Lake Mead National Recreation Area, administered by the U.S. National Park Service, is located just over the mountains that border the eastern edge of the Las Vegas Valley (map). The primary feature at Lake Mead is, not surprisingly, the lake. Hoover Dam blocks the Colorado River, forming a lake that floods some 60 miles of the Colorado River Valley (from Boulder City to the lower end of the Grand Canyon. The Virgin River Valley, which comes in from the north, is flooded to the town of Overton, adding another 25 miles to the lake (referred to as the Overton Arm).
Activities at Lake Mead primarily are orientated around the water (e.g., boating, fishing, and swimming). However, the lake only takes up about 13% of the park area, and the remaining 87% is mostly wild land that offers some amazing hiking opportunities. The geology of this sandstone-limestone-volcanic-metamorphic faulted-twisted-contorted-eroded land, while nearly impossible to comprehend in total, is stunningly stark and beautiful, and three of the four North American desert ecosystems (Mojave, Great Basin, and Sonoran, but not the Chihuahuan) meet here, providing for a varied and diverse flora and fauna.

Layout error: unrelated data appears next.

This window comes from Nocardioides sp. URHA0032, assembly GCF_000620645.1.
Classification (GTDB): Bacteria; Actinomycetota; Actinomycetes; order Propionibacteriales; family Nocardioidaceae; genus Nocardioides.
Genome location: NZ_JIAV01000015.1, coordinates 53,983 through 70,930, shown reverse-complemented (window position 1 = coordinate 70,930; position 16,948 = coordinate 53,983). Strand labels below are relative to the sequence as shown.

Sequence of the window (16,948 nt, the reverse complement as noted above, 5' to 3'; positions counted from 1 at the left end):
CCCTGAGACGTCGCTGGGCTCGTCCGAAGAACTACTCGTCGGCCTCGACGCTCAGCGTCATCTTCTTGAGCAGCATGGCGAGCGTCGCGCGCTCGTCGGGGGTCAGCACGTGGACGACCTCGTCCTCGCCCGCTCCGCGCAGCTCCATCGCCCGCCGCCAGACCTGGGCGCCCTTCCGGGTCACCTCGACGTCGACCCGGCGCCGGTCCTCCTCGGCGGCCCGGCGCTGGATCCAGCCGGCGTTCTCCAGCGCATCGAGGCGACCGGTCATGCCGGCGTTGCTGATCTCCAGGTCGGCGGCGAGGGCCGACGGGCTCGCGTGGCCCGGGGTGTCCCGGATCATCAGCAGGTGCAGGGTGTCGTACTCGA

This is relatively low desert (the elevation of the lake surface is about 1,200 feet), and temperatures often are about 10 degrees higher at the lake than they are in Las Vegas. Thus, dry-land activities at Lake Mead generally are restricted to the cooler months (e.g., October through May).
For More Information on Getting to Lake Mead National Recreation Area, Hours of Operation, Entrance Fees, Car Camping, Hiking Permits, Precautions, Rules and Regulations, and Links to More Information, visit the Lake Mead National Recreation Area Overview Page.